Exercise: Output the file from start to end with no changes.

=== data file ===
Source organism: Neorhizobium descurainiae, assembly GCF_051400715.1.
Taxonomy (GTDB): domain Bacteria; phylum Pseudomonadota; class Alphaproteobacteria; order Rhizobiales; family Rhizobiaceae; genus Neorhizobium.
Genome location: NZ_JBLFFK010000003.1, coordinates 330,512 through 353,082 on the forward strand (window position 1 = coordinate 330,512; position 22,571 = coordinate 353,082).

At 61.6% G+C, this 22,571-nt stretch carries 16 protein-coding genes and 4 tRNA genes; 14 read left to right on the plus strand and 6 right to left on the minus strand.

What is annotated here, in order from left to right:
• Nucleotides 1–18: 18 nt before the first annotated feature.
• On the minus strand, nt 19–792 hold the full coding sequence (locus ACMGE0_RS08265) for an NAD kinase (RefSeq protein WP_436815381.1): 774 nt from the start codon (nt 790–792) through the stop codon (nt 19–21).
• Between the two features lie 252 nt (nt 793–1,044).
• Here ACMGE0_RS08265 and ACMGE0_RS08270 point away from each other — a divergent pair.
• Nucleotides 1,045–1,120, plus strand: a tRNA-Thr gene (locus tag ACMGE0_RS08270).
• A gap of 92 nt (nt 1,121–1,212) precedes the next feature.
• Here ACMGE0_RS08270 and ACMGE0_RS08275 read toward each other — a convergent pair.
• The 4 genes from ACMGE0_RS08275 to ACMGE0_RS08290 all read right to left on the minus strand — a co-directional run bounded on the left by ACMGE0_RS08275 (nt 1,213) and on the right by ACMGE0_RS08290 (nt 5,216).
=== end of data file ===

Source organism: Neorhizobium descurainiae, assembly GCF_051400715.1.
Taxonomy (GTDB): domain Bacteria; phylum Pseudomonadota; class Alphaproteobacteria; order Rhizobiales; family Rhizobiaceae; genus Neorhizobium.
Genome location: NZ_JBLFFK010000003.1, coordinates 330,512 through 353,082 on the forward strand (window position 1 = coordinate 330,512; position 22,571 = coordinate 353,082).

At 61.6% G+C, this 22,571-nt stretch carries 16 protein-coding genes and 4 tRNA genes; 14 read left to right on the plus strand and 6 right to left on the minus strand.

What is annotated here, in order from left to right:
• Nucleotides 1–18: 18 nt before the first annotated feature.
• On the minus strand, nt 19–792 hold the full coding sequence (locus ACMGE0_RS08265) for an NAD kinase (RefSeq protein WP_436815381.1): 774 nt from the start codon (nt 790–792) through the stop codon (nt 19–21).
• Between the two features lie 252 nt (nt 793–1,044).
• Here ACMGE0_RS08265 and ACMGE0_RS08270 point away from each other — a divergent pair.
• Nucleotides 1,045–1,120, plus strand: a tRNA-Thr gene (locus tag ACMGE0_RS08270).
• A gap of 92 nt (nt 1,121–1,212) precedes the next feature.
• Here ACMGE0_RS08270 and ACMGE0_RS08275 read toward each other — a convergent pair.
• The 4 genes from ACMGE0_RS08275 to ACMGE0_RS08290 all read right to left on the minus strand — a co-directional run bounded on the left by ACMGE0_RS08275 (nt 1,213) and on the right by ACMGE0_RS08290 (nt 5,216).